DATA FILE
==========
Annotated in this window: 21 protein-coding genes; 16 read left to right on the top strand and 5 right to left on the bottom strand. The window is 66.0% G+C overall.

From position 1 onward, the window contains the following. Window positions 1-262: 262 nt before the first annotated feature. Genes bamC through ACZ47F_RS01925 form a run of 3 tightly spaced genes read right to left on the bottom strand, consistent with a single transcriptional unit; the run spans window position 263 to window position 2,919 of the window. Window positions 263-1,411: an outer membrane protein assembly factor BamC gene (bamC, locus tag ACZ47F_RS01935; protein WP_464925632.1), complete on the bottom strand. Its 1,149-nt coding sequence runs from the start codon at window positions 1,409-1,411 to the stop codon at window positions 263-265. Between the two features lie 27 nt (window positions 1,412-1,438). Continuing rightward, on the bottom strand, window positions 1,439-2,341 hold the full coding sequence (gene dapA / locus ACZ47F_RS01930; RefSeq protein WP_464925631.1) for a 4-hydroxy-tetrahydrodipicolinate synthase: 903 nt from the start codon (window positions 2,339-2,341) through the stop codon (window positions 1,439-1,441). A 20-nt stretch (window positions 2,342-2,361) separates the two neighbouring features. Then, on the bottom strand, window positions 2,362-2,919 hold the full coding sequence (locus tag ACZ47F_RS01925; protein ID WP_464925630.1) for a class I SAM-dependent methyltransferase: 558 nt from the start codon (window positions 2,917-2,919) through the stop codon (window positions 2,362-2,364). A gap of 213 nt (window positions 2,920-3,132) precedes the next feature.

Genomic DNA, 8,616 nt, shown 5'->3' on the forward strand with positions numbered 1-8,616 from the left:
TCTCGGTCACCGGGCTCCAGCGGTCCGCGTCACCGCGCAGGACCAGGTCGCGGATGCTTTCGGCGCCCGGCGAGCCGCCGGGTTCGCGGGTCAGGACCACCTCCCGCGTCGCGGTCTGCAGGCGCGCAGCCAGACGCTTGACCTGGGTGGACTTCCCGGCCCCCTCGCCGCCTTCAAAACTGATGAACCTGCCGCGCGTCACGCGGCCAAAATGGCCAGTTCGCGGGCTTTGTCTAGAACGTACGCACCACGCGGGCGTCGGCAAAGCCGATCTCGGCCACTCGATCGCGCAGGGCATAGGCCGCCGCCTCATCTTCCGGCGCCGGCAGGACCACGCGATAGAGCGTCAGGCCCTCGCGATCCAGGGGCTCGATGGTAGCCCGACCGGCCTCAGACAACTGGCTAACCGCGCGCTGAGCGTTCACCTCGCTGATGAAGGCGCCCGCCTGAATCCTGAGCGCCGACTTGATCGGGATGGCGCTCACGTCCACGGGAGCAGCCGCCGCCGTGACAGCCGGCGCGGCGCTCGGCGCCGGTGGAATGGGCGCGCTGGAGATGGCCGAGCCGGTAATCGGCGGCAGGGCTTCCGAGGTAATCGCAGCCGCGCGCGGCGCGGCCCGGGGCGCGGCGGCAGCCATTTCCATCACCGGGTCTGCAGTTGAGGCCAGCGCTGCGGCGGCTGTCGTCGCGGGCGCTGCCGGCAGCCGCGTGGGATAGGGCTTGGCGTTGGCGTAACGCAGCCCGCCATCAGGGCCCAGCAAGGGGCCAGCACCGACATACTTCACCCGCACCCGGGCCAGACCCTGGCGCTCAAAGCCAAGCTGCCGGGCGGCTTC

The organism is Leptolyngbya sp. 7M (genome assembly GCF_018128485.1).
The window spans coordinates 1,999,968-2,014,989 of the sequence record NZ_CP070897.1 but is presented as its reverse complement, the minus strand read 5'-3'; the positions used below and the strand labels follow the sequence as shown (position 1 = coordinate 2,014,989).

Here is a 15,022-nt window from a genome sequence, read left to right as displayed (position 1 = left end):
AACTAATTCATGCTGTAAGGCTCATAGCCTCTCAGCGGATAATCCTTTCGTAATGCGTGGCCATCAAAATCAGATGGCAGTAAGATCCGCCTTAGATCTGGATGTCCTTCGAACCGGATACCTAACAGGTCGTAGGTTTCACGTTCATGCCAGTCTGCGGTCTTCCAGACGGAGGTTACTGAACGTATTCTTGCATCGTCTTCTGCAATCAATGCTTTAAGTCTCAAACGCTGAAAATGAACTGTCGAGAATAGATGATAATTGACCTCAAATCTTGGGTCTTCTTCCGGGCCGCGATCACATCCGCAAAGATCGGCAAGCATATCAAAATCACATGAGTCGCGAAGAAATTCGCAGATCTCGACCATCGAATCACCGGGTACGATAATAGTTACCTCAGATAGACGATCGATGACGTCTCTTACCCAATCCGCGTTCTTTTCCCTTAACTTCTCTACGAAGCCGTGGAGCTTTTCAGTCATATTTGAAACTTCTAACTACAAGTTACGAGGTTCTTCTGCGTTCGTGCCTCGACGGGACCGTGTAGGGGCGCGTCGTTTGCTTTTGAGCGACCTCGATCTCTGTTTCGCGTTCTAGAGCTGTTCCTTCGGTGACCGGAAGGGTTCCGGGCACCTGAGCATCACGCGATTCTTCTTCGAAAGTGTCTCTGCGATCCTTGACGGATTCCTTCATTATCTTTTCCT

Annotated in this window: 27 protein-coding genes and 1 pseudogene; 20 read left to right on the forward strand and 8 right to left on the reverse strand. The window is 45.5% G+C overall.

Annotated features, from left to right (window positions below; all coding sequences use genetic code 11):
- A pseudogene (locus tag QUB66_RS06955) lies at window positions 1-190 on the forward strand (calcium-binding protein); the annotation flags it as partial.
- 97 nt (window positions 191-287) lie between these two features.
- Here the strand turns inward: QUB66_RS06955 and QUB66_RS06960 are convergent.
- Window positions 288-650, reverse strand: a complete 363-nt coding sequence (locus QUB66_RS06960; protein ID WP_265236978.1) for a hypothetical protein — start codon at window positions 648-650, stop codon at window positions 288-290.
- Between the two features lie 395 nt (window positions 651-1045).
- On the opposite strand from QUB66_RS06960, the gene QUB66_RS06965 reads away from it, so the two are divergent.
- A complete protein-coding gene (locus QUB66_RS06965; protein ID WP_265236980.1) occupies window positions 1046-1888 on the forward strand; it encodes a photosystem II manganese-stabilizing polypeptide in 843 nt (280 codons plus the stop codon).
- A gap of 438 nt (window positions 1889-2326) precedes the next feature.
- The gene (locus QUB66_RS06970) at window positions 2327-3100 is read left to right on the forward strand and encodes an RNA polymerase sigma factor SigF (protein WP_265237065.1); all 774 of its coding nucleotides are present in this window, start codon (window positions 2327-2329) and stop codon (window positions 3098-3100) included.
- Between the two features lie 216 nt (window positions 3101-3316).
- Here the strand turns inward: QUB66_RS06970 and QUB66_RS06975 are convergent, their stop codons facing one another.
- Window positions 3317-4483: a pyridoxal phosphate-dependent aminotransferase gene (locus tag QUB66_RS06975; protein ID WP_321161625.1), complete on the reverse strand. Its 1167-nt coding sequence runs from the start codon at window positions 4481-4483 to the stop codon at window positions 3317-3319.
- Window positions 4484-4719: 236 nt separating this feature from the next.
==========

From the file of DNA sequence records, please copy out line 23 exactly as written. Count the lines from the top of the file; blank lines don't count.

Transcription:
- Window positions 4484-4719: 236 nt separating this feature from the next.